The surprising downsides of empathy
While shared happiness is a very pleasant state, sharing someone's suffering, such as a loved one, can be very difficult.
Our brain activity in the regions associated with pain is partially mirrored. At worst, people feel "empathic distress," which leads to apathy, withdrawal, and feelings of helplessness. It can even be bad for your health.
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Although many people tend to confuse the notions of empathy and sympathy, these two are quite different.
While sympathy implies only the fact of feeling concerned about someone, empathy goes way beyond that and it might result in harming the person who is displaying and feeling it.
Empathy is the ability to share another person's emotions after having reached a good understanding of their suffering. There are three main types of empathy:
While empathy can make both you and the ones around feel better at times, there are also important dangers worth taking into account:
We all see suffering around us, whether it is the inhumane treatment of migrants or minority groups, or any depressing news of diseases, and it is easy to feel overwhelmed.
As the number of people needing help reaches epic proportions, it becomes less likely for us to initiate any help. This paradox is known as the compassion collapse and is a feeling of jadedness mixed with helplessness to the enormity of the situation.
Tragic stories and imagery make us sympathetic and wanting to help.
But a recent study reveals that the feeling of sympathy is not proportional to the help given by the person. A desire to help, or to contribute is more valuable for any tangible or fruitful result.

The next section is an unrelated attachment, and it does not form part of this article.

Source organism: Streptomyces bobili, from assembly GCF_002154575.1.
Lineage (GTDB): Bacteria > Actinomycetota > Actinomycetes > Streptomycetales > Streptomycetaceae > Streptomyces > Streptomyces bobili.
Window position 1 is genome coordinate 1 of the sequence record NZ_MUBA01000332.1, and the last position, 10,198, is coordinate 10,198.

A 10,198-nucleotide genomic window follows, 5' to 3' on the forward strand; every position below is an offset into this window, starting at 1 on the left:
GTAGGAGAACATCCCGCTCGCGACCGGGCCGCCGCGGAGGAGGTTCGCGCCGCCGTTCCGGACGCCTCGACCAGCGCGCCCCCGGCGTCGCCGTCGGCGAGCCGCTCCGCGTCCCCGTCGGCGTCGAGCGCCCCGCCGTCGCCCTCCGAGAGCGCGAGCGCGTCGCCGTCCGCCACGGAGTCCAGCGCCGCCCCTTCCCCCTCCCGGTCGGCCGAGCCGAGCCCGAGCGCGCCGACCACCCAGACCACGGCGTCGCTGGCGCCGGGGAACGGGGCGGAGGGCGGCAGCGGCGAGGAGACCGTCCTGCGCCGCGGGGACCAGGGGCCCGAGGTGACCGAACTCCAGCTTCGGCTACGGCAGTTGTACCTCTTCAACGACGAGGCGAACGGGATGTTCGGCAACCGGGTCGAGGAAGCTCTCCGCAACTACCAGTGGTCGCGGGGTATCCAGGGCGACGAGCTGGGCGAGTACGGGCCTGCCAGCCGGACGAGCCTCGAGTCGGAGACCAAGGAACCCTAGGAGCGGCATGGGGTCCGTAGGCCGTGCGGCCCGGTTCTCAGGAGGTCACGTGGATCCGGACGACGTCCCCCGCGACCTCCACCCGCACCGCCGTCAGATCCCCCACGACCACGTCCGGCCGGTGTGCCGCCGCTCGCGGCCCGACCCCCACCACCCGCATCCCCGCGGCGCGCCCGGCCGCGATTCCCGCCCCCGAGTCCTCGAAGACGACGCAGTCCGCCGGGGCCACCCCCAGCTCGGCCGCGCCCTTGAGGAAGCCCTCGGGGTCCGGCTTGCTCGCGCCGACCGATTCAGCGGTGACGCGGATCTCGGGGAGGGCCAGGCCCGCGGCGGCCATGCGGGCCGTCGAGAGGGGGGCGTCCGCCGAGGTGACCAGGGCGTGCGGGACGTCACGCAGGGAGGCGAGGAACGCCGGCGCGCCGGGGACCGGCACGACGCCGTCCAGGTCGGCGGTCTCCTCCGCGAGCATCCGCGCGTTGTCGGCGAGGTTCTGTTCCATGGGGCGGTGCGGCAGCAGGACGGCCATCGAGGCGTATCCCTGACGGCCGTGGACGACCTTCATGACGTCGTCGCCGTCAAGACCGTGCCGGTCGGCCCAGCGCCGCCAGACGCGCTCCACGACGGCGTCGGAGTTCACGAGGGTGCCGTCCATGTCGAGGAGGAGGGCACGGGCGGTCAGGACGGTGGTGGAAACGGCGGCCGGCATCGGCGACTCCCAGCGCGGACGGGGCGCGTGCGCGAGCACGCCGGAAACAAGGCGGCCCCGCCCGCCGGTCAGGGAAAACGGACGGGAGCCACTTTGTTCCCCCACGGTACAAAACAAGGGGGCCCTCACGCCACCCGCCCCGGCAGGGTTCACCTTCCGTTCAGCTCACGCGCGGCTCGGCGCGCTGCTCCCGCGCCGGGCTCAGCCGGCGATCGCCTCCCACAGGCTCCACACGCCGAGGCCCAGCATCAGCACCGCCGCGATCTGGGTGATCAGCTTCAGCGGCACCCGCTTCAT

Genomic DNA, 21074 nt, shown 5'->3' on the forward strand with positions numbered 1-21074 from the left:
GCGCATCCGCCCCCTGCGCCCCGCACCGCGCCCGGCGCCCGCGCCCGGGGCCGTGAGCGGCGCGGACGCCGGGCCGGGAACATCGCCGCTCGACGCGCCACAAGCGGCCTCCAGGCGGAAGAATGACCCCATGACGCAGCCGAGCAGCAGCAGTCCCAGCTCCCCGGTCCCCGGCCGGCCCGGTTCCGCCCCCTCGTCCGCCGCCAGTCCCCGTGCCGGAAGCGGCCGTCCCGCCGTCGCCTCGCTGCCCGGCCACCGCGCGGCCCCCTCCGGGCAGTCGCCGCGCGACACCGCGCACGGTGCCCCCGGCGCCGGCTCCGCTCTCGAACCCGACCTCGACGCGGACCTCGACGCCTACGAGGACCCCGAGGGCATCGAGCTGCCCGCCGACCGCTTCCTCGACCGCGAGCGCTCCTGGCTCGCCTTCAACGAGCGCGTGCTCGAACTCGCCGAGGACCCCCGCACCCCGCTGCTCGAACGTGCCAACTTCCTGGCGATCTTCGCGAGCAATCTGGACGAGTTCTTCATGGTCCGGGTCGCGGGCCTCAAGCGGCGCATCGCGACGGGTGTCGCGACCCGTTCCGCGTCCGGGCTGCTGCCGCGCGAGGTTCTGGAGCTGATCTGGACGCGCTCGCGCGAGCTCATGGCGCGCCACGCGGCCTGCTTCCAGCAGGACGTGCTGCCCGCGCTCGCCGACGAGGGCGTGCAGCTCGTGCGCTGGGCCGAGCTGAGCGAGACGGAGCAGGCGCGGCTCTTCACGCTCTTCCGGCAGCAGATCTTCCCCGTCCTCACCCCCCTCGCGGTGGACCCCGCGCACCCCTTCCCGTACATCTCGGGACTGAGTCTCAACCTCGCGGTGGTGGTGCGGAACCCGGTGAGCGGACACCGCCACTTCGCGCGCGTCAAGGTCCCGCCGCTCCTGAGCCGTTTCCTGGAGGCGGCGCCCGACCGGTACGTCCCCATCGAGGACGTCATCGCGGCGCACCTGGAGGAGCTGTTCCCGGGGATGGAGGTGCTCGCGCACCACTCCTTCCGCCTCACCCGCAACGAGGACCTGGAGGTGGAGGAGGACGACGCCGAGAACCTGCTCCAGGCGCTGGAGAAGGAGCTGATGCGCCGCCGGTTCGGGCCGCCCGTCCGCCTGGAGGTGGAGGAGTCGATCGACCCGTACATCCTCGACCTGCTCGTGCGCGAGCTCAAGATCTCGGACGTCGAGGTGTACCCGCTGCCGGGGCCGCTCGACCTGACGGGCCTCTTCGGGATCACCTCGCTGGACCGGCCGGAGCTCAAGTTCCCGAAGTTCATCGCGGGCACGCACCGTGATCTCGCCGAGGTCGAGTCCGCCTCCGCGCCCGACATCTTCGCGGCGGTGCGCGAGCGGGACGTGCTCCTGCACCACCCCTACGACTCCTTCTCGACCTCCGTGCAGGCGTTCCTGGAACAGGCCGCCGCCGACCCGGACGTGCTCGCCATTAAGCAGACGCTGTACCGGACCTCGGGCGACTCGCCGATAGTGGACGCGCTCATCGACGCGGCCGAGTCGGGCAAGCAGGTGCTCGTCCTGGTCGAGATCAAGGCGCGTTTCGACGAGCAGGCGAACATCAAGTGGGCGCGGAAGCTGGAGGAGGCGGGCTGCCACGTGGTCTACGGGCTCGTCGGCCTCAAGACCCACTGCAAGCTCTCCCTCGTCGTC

Feelings of sympathy do not necessarily lead to any action to end the suffering - they may cause a feeling of helplessness.
When people have the first-hand experience of pain and suffering, the desire to help arises from deep within, as they know the intricate details, and are motivated to help others who are in peril. This is called the Altruism born of suffering.
People who haven't experienced similar hardships themselves will find it hard to relate to others suffering. However, the desire to help can be invoked by showing them the effectiveness of the method, as well as the larger picture.
When a loving mother holds the newborn baby in her arms for the first time, she intuitively knows to care for the child. A relationship is formed, a bond created. The child will emerge in abilities, babbling, creating imaginary scenarios, the capacity to collaborate, feel pain, understand emotions, discuss differing positions, argue convictions, until the child grows up and can meet the mother in an adult relationship of empathy, intimacy, and perspective-taking.
The mother-infant dance will shape the child's affiliative bonds throughout life.
The neurobiology of affiliation is the new scientific field that describes the neural, endocrine, and behavioral systems sustaining our capacity to love. There are three factors in the neurobiology of bonding:
Oxytocin - a large molecule produced by neurons in the hypothalamus - is known for coordinating bonding, sociality, and group living. Oxytocin targets mainly the amygdala, a center for fear and vigilance, the hippocampus, and the striatum, a locus of motivation and reward.
Oxytocin is released through the central part of the neuron as well as its extensions, called dendrites. The dendrites increase oxytocin release whenever attachment memories are used and prime us for a lifetime. Early attachment memories help us move without fear. It imprints the infant's brain with distinct social patterns.